• Tony Parker and Derek Fisher. Tony Parker should just dominate this matchup, but to the extent that Fisher can pull tricks out of his veteran bag of tricks to not let Parker take over — if he can force him to drive to help and not knock down floaters in the lane — the better for the Lakers.

Rick Pitino predicts NBA draft will accept high schoolers within two years

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Once an advocate of increasing the age minimum and a willing accepter of one-and-done, NBA commissioner Adam Silver sounded more open about allowing high school players to declare for the NBA draft.

The new Collective Bargaining Agreement left the issue open, but Louisville coach Rick Pitino predicts change is coming – relatively soon.

Pitino, via ESPN:

When I was at Kentucky, I had seven high school basketball players, told me they were coming, and instead, they went to the pros out of high school. And by the way, I think that rule is going to change back to that. I think high school players are going to be able to go pro again.

I think the commissioner is probably going to do it within two years.

Does Pitino know something? With decades of experience in the NBA and college, he could have many contacts with inside information. It’s certainly imperative for devising a recruiting strategy to know how this rule will change.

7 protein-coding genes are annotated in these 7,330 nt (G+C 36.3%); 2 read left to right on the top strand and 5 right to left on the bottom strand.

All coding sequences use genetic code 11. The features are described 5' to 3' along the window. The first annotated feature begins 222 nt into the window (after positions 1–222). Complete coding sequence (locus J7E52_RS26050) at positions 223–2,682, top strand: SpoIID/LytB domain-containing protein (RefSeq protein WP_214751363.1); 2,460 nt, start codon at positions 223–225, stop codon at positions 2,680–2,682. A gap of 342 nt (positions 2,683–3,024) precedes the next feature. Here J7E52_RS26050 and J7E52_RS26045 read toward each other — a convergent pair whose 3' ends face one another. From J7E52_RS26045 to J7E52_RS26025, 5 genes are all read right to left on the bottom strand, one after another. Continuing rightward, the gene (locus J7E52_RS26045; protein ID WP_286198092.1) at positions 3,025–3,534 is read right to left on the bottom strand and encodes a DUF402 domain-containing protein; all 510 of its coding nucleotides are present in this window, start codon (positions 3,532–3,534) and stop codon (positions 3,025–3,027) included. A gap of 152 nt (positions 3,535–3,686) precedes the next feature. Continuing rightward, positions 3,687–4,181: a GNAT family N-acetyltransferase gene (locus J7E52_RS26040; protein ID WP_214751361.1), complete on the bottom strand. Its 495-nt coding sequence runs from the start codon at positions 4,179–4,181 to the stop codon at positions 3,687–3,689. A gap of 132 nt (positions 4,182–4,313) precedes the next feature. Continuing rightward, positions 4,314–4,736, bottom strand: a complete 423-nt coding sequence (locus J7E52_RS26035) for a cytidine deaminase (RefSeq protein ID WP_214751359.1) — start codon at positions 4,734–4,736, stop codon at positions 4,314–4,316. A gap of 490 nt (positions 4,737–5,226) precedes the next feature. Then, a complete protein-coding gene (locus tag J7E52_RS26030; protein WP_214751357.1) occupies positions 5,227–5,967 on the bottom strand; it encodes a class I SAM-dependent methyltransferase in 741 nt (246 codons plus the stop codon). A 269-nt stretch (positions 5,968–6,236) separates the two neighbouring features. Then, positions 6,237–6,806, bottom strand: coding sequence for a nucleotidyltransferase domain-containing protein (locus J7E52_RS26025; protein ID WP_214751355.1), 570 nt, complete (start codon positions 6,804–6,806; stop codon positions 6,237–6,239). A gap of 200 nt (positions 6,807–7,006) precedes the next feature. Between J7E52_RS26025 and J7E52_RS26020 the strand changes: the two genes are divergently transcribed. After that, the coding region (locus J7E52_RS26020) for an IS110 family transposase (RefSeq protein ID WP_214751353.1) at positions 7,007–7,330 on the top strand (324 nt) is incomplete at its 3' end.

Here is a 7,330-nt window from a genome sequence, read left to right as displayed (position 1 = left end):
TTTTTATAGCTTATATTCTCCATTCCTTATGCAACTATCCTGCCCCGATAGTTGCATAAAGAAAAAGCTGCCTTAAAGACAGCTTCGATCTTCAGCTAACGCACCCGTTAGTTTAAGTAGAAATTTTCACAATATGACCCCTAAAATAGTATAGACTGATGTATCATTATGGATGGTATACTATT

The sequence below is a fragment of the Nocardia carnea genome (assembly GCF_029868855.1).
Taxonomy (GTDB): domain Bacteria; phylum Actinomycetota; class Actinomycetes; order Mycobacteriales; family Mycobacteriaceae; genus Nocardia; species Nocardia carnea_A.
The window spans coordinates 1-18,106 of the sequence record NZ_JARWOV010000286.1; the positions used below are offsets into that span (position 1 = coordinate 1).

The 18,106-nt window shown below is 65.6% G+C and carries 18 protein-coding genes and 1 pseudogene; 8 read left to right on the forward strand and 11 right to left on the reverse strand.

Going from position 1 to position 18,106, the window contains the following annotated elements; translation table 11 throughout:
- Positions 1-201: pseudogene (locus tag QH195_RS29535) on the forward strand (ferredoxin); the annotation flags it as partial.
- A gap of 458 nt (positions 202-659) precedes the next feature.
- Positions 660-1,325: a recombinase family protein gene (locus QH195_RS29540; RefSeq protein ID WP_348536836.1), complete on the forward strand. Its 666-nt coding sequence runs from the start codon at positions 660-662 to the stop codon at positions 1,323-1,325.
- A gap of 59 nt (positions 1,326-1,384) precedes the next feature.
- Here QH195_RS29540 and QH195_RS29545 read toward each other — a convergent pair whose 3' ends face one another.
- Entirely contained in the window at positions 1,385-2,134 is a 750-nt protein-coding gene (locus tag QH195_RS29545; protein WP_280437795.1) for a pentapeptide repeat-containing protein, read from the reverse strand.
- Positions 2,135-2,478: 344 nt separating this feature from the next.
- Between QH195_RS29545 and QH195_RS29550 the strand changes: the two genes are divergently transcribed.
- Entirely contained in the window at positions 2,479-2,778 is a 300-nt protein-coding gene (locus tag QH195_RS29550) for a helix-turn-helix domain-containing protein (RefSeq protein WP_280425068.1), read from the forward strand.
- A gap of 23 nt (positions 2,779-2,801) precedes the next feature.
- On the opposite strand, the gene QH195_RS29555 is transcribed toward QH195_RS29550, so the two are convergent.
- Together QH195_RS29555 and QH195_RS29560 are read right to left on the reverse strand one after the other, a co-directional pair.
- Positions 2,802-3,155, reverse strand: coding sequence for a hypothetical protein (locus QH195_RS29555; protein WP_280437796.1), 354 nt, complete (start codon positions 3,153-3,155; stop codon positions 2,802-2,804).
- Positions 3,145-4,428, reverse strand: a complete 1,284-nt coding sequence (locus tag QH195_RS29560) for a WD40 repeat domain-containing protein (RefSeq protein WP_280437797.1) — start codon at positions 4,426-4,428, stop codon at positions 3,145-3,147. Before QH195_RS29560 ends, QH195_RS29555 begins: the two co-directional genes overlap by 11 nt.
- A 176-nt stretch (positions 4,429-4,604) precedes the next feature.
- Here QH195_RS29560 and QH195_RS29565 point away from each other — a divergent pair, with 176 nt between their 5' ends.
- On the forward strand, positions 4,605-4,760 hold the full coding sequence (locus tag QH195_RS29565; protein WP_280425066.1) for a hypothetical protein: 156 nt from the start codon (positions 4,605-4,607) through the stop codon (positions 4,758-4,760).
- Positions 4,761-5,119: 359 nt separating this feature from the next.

It’s also possible Pitino saw Silver’s comments, like any outsider could have, and is making a relatively blind guess.

But the possibility of inside information makes his comments more intriguing.

Warriors executive: Golden State rejected richer jersey-ad offers

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The Warriors are charging $60 million over three years for their jersey ads – about double what any other NBA team is getting.

Golden State chief marketing officer Chip Bowers, via Darren Rovell of ESPN:

“We actually had multiple finalists,” Warriors chief marketing officer Chip Bowers said. “This was not the biggest deal that we were offered.”

Bowers said the team felt it was important for the deal to be with a worldwide brand.

Light years ahead.

New Bulls advisor Doug Collins: ‘I am woke’

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The Bulls hired Doug Collins as an advisor.

Is Collins, who has coached only one winning season in the last 20 years and often sounds analytically disinclined, too behind the times?

Collins:

I’m old. Let me finish. But I’m not old school. I’ve got a young brain. And I think you get pigeonholed: That guy is old school because he’s old. Now, if being on time and working hard and doing all those things are old school, then yes, I’m old school. But I will match my wits with anybody in terms of young people, in terms of what’s going on now and what’s happening. So, I am woke.

Suddenly, Kyrie Irving‘s statement on ESPN – “Oh, if you’re very much woke, there’s no such thing as distractions” – has a challenger for the most awkward use of “woke” by NBA personnel this week.